Our “Woman Crush Wednesday” today goes to a young breast cancer survivor and Board President for the Ozark Affiliate, Kari Nikolish.  When Kari was 35 years old, she found a lump in her left breast.  Three days after finding the lump, she was able to seek immediate medical attention.

I didn’t have to make the decision between a mammogram and food for my children.

After further testing, Kari was diagnosed with Stage III breast cancer at the age of 35.

I met many people during my two years of treatment with much different circumstances and outcomes.  I’ve met even more through my volunteer efforts with Komen the last 5 years.  My blessings since my diagnosis are beyond measure and I’m committed to continue the fight that others have not been able to finish and pay it forward as so many did before me.

Kari is a tireless advocate for Komen Ozark and for quality access to health care for ALL.  She can often be seen presenting to a group about the importance of early detection, discussing why donating to the Komen Ozark affiliate is so important, passing out educational materials at a community event, mentoring a new survivor and much more!

Thank you, Kari and for everything you do you are our “Woman Crush Wednesday!”Image

Meet Our Featured Survivor, Jennifer!

Each week leading up to the Komen Ozark’s 16th Annual Race for the Cure, we will be highlighting a different local survivor.  Each survivor has an important story and message to tell; whether it is early detection, giving back or becoming an advocate for the cause we are so thankful for the women who are giving us an insight into their journeys. 

The Journey of Jennifer GarnerImage

A journey is an act of traveling from one place to another, usually taking a long time. I call the last seven months of my life just that – a journey.   It has been full of bumps, curves and detours. Beautiful sunrises and sunsets have frequented me along the way. I have found amazing people and developed friendships and relationships that I would never trade for anything. I have laughed, I have cried and I have prayed.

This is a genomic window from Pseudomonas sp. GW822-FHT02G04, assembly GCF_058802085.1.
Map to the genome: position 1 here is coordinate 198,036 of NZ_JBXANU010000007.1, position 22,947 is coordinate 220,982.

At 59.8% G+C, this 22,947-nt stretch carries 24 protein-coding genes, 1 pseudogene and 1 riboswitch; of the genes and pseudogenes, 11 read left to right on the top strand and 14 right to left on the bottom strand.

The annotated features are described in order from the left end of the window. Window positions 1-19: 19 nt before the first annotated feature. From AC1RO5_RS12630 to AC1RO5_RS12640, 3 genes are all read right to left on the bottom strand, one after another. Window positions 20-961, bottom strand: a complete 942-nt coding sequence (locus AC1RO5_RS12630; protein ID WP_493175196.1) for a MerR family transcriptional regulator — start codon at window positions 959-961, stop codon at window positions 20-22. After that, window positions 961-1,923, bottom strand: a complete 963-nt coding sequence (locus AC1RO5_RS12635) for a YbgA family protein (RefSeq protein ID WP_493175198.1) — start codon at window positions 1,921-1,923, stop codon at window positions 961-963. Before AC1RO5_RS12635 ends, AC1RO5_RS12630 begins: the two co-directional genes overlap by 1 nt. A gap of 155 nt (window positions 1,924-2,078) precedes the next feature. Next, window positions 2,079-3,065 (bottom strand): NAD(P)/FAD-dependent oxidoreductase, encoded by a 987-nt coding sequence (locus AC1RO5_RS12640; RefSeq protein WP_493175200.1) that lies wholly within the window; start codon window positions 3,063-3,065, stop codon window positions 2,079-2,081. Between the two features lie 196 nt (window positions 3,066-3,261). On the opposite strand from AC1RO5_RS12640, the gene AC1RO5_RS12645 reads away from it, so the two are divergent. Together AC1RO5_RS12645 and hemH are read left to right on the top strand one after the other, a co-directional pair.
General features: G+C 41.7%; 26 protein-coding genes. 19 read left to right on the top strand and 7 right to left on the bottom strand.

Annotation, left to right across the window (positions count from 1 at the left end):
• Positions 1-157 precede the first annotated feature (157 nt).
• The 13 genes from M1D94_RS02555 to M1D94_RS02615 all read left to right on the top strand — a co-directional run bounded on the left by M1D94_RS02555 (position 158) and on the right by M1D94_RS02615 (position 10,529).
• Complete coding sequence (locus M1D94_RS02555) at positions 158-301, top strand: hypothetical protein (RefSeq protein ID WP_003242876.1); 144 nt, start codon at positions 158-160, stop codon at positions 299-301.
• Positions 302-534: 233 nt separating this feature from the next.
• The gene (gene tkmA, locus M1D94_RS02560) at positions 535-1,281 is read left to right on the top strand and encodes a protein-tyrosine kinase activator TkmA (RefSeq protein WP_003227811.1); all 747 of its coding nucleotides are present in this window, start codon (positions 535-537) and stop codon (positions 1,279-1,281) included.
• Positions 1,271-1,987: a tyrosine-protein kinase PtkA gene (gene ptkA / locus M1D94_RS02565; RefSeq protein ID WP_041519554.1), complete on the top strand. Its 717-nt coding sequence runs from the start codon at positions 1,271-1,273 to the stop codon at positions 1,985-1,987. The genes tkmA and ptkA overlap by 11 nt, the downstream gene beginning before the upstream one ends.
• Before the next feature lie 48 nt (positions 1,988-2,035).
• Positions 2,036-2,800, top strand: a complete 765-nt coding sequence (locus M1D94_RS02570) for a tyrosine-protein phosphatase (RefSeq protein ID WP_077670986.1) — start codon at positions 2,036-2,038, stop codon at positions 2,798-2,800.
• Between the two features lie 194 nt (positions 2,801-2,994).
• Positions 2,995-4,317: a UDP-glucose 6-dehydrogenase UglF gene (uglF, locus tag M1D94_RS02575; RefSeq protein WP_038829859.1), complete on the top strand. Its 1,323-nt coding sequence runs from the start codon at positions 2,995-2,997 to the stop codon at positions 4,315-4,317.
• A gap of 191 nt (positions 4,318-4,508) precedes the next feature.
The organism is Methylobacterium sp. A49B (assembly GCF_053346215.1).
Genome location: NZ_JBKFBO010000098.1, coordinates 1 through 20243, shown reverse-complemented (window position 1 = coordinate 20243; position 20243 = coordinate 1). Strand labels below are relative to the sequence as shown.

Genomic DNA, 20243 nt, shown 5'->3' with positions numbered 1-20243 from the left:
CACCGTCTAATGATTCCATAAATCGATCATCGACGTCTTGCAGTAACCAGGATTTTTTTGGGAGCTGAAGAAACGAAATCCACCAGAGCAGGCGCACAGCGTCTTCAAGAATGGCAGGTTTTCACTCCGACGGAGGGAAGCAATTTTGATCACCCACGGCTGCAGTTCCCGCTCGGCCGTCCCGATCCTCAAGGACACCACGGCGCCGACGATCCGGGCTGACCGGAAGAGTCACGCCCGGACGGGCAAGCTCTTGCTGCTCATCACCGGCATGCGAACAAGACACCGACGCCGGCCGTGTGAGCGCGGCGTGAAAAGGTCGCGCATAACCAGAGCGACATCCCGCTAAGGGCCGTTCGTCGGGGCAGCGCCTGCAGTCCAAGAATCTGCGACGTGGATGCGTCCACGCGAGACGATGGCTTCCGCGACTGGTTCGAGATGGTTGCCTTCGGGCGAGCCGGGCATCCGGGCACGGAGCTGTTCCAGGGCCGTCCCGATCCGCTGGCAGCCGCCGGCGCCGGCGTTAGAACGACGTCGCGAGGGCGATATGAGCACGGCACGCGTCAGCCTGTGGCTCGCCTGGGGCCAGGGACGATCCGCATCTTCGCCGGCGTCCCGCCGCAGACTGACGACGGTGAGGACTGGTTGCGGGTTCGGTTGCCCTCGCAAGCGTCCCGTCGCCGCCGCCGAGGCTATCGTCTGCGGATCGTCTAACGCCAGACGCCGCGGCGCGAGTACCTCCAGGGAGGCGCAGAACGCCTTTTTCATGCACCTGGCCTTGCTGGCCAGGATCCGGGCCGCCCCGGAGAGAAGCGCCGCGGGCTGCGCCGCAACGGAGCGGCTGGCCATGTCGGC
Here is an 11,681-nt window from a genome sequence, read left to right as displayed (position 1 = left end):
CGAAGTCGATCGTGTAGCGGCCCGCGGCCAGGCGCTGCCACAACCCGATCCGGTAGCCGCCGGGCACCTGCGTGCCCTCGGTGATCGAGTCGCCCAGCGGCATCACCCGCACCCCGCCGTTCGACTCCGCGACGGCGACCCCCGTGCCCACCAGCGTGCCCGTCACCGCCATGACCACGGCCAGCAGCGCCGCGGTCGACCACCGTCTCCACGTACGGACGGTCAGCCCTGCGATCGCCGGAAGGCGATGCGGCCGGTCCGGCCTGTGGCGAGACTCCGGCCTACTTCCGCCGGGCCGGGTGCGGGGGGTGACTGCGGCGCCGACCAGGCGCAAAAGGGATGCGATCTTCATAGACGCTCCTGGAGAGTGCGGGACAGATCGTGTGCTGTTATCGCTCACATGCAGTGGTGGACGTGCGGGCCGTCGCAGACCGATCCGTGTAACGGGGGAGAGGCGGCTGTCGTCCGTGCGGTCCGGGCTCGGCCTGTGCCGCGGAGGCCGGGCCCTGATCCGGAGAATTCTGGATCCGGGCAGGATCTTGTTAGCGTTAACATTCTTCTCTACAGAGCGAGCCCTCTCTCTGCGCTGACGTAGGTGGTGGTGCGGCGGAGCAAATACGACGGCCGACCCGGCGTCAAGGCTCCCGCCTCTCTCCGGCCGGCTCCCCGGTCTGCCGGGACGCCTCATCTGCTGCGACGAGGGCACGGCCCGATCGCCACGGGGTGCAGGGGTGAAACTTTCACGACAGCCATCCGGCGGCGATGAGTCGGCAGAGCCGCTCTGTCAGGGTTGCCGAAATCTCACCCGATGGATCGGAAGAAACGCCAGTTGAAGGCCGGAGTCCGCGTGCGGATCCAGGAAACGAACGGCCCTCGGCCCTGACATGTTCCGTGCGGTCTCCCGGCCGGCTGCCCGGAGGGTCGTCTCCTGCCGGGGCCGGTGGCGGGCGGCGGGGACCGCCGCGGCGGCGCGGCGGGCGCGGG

My journey began in June 2013 when I was diagnosed with Stage 3 triple negative breast cancer. Like most people, I was stunned. Being only 36 years old, I had not yet had a mammogram. By miracle, I found the tumor myself. The thought of where I would be if I had not found it is unbearable to think about.

Part of my journey has involved developing a relationship with the local Susan G. Komen affiliate. They have been a light in the darkness of my journey. Their support and presence in the daily fight against breast cancer has been daily encouragement. They are committed to education and community awareness.

Most importantly for me, they have shown me that my fight never ends. After chemotherapy, I felt empty.   There was a huge void in my life. I felt like I was no longer fighting. I missed the routine, sharing time with other cancer patients and the feeling that I was fighting. Being involved and volunteering with Susan G Komen helps fills that void. It allows the fight to continue.  It keeps the hope alive. I am committed to help spread awareness, education and support.

After searching for the “End of Road” sign, I have discovered that there is no such thing. This journey never ends. It changes directions, but never ends. I know that the road behind and in front of me has already been paved. I cannot change it, I can only embrace it. I am simply just the traveler on this journey.